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Are you among the one in four people expecting to retire in debt in 2017?

PUBLISHED: 09:08 17 February 2017 | UPDATED: 09:08 17 February 2017

Consumer spending grew at its weakest level since 2013 in the first three months of the year. Picture: Sonya Duncan. Copyright: Archant 2016

Consumer spending grew at its weakest level since 2013 in the first three months of the year. Picture: Sonya Duncan. Copyright: Archant 2016

ARCHANT EASTERN DAILY PRESS (01603) 772434

One in four people retiring this year are expected to do so in debt, owing an average of £24,300, a report has found.

According to Prudential, some approaching retirement fear they will never clear what they owe.

The proportion of people retiring in debt this year is a record high since Prudential starting asking the question in its annual survey in 2011.

Mortgages have become a more common source of debt, with 38% or those expecting to retire in debt still owing money on a house – up from 33% last year – as a result of strong house price growth in recent decades.

The report – which surveyed 1,000 people approaching retirement – found credit cards also remain a major source of debt, with 51% of those with debts still owing money on their plastic as they near retirement.

The average amount of debt is still lower than a peak of £38,200 recorded in 2012 – although 2016 is the first year since that there has been a year-on-year increase in the typical amount owed.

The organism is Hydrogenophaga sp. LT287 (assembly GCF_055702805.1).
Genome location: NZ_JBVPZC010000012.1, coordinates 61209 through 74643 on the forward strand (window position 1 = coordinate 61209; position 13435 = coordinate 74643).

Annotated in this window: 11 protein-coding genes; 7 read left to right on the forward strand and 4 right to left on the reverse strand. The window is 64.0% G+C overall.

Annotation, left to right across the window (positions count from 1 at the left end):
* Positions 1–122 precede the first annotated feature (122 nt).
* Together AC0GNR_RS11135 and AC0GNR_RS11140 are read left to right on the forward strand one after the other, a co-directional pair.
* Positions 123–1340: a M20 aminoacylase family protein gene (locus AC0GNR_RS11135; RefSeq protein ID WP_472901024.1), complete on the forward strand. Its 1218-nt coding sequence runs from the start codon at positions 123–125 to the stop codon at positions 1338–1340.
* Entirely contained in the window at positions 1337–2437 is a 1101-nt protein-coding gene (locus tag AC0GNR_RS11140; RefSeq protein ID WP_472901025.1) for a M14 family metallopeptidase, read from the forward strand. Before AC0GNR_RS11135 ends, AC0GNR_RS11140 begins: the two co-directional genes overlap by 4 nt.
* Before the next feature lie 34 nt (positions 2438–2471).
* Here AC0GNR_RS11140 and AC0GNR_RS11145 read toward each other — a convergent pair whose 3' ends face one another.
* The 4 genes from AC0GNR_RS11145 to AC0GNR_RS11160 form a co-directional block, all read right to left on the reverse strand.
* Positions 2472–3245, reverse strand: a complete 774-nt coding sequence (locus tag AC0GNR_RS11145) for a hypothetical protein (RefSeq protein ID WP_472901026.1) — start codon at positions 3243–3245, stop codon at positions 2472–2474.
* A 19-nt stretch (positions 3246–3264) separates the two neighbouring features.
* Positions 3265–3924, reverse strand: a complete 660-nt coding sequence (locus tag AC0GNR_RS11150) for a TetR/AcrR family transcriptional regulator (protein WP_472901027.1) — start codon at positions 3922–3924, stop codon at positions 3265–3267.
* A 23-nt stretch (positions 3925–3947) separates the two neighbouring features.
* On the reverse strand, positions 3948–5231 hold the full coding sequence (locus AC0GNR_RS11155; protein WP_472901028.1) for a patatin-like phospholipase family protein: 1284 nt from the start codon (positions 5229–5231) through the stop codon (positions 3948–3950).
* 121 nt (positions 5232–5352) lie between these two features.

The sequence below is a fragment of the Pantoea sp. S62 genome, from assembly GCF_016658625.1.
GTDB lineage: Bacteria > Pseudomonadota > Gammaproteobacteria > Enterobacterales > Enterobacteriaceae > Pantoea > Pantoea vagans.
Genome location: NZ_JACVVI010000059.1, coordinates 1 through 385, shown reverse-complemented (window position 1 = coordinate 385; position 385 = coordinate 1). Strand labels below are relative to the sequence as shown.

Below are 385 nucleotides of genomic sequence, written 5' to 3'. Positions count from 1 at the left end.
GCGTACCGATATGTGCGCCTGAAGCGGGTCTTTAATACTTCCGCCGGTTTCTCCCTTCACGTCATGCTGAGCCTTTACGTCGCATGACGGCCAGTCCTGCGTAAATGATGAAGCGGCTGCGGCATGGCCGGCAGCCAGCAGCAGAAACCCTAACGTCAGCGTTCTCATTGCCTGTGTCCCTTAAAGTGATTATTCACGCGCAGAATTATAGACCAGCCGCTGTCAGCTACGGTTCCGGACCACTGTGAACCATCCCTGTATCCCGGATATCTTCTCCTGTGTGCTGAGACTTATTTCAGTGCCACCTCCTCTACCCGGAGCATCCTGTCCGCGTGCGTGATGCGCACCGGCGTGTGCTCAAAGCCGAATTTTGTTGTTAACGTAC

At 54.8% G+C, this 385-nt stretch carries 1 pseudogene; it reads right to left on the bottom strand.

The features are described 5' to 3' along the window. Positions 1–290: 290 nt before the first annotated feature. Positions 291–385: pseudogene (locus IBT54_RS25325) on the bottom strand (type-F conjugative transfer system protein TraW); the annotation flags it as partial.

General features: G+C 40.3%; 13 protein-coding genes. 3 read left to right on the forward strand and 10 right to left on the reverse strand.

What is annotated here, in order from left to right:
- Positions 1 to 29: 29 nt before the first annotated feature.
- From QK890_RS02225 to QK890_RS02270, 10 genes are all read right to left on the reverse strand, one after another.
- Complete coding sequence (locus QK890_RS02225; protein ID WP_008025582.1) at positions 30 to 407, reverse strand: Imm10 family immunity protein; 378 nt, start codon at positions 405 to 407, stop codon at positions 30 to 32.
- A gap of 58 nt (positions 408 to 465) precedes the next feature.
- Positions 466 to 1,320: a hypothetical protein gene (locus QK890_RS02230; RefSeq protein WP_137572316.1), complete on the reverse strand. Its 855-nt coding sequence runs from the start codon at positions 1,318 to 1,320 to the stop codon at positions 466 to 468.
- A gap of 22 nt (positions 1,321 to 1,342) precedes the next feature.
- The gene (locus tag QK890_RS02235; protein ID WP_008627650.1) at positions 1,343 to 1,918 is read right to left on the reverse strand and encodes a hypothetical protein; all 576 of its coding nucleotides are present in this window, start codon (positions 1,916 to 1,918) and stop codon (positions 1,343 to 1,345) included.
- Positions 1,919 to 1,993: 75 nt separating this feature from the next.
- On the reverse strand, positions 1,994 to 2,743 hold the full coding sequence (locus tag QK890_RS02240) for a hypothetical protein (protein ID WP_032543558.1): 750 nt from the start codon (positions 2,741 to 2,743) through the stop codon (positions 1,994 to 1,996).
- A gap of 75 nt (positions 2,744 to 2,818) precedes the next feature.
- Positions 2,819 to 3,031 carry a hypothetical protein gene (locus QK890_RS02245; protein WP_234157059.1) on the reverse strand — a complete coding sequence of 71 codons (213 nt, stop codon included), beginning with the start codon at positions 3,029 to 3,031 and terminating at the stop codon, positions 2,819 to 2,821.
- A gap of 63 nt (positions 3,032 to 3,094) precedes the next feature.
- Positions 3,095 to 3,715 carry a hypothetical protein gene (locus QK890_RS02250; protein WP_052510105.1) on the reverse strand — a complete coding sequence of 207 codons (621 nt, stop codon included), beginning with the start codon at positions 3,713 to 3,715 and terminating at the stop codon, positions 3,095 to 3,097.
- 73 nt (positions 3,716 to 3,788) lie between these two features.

When Prudential carried out similar research last year, it found one in five (20%) of people retiring in 2016 expected to do so in debt, typically having £18,800 to pay off.

Those retiring this year with debts typically expect it will take them another three-and-a-half years to become debt free.

But one in six (16%) expect to take seven years or more to pay off their debts – and one in 14 (7%) believe they will never fully repay the amount they owe.

Vince Smith-Hughes, a retirement income expert at Prudential, said: “For most people the move from work into retirement will see them having to cope with a drop in their income. So having to use precious retirement income to pay off debts could make life even more tricky for the newly retired.

“With this in mind, it is a worry that we’ve seen a big jump, not only in the proportion of retirees with outstanding debt but also the amount that they owe.”

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